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ERIC Number: EJ873910
Record Type: Journal
Publication Date: 2004
Pages: 6
Abstractor: ERIC
Reference Count: 11
ISBN: N/A
ISSN: ISSN-1067-1803
Allied Health Core Curriculum: Its Time Has Come
McPherson, M. LaCheeta
Community College Journal, v75 n1 p30-35 Aug-Sep 2004
There is lack of a clear definition regarding an allied health core curriculum. The Pew Health Professions Commission and the Bureau of Health Professions use the following to define a core curriculum: "A set of interdisciplinary courses, clinical training, and other educational exposures designed to provide allied health students at each level with the common knowledge, skills, and values necessary to perform effectively in the evolving health care workplace." The core curriculum for allied health is not to be confused with the professional core, which is the body of knowledge and skills that is common to a particular specialty field. Instituting a core curriculum can have distinct advantages. It can make the educational process more efficient, improve college finances, increase emphasis on research, enhance articulation, streamline educational programs, and promote interdisciplinary training. At the student level, it can improve access to underrepresented minorities, encourage career mobility, and prepare multi-skilled graduates. The ideal core curriculum must focus on giving students both technical skills and a broad knowledge base. It should incorporate recommendations for change to meet current and future health care needs as outlined by the National Commission on Allied Health, the Pew Health Professions Commission, the National Health Care Skills Standards Project, and the Institute of Medicine. For years, allied health education has been taught in educational silos, focused on discrete subject matter. Students are left to their own devices to understand how their role in health care interacts with other professionals caring for the same patient. An allied health core curriculum provides the mechanism to remove the silos and encourages the development of team-coordinated health care, an approach recommended by the Institute of Medicine. It provides the mechanism to enhance diversity and career mobility, and makes programs more cost effective. (Contains 2 figures and 2 tables.)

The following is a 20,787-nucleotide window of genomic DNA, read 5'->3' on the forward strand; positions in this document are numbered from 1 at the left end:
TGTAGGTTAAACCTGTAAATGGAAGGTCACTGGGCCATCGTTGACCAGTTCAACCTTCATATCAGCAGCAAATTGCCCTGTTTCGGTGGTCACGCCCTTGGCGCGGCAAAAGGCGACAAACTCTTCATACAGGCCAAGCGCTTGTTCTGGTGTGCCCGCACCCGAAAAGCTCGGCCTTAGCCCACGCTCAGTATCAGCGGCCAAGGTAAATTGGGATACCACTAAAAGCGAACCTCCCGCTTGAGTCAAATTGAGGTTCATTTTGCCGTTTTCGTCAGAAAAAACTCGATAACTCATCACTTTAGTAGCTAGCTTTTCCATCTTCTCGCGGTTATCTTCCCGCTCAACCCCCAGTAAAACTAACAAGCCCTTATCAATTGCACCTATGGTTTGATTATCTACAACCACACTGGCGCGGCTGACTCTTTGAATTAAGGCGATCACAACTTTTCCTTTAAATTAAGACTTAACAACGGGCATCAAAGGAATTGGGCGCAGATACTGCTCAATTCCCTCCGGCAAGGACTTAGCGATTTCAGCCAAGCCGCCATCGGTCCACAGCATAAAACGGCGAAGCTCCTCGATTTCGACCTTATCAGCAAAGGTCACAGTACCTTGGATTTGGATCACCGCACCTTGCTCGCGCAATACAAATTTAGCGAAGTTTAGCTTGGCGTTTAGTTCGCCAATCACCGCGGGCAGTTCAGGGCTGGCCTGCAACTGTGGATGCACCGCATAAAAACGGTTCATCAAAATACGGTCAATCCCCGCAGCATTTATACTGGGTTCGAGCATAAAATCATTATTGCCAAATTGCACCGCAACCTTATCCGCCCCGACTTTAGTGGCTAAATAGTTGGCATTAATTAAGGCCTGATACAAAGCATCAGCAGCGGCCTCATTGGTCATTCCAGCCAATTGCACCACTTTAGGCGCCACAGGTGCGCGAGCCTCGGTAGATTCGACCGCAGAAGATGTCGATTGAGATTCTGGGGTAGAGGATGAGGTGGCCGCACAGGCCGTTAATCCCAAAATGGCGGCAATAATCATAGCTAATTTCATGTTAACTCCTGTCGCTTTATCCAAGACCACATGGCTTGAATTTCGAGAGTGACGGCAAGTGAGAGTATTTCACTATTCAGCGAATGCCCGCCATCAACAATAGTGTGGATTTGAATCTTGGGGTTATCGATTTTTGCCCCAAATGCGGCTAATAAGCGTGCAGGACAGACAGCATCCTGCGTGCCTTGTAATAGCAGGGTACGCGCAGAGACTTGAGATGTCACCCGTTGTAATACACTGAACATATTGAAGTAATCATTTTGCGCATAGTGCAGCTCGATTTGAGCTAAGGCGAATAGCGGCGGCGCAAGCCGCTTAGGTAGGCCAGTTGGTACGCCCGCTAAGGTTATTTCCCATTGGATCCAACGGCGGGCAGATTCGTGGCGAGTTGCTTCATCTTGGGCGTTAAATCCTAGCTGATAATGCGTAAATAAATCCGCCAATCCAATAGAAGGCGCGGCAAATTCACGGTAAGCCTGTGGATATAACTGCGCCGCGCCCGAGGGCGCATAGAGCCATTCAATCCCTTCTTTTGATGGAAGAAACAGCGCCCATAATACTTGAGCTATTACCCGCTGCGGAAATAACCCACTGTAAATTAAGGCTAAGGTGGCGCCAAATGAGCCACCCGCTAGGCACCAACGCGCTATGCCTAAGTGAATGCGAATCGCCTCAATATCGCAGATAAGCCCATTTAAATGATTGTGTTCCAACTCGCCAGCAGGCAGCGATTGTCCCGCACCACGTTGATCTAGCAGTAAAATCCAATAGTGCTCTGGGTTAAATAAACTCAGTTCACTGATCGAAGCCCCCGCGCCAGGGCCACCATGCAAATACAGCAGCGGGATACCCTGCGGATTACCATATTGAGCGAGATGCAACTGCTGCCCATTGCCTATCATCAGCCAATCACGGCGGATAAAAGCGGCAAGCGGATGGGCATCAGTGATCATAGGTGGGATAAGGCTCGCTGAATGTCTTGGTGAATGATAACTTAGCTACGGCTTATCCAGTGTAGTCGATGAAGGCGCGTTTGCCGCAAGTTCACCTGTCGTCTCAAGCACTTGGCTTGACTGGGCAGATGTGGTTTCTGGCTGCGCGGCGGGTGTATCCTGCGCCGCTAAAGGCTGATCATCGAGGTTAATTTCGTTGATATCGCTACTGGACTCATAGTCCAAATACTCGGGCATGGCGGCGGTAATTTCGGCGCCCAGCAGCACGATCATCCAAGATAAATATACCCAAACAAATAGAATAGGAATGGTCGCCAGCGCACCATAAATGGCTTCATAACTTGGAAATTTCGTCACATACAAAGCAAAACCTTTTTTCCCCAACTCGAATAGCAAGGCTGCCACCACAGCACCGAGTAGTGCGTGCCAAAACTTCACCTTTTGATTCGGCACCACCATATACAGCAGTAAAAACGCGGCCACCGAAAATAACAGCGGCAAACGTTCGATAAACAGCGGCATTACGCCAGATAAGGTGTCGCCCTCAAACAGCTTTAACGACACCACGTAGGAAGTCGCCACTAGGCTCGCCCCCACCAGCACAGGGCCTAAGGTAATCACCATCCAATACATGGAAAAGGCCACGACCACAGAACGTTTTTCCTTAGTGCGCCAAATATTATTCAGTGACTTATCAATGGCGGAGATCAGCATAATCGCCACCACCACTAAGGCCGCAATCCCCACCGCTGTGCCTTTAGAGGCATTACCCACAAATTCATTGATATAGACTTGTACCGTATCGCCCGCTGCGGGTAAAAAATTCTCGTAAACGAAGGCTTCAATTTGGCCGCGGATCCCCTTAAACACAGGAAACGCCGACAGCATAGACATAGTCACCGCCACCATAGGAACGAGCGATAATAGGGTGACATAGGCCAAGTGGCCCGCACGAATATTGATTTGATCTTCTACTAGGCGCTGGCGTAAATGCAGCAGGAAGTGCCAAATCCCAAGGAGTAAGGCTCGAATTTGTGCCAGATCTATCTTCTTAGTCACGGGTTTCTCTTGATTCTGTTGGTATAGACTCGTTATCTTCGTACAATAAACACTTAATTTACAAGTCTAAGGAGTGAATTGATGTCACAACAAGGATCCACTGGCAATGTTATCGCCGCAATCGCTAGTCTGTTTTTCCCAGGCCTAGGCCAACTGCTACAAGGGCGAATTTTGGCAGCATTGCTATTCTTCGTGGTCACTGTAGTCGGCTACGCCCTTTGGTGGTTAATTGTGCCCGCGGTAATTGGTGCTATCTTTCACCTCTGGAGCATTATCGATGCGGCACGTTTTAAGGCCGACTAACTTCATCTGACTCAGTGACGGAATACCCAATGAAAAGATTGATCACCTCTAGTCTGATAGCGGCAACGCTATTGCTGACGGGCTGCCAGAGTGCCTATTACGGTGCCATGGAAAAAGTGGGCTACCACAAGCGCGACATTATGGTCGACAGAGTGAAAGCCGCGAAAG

American Association of Community Colleges. One Dupont Circle NW Suite 410, Washington, DC 20036. Tel: 202-728-0200; Fax: 202-833-2467; Web site: http://www.aacc.nche.edu/bookstore
Publication Type: Journal Articles; Reports - Descriptive
Education Level: Higher Education; Two Year Colleges
Audience: N/A
Language: English
Sponsor: N/A
Authoring Institution: N/A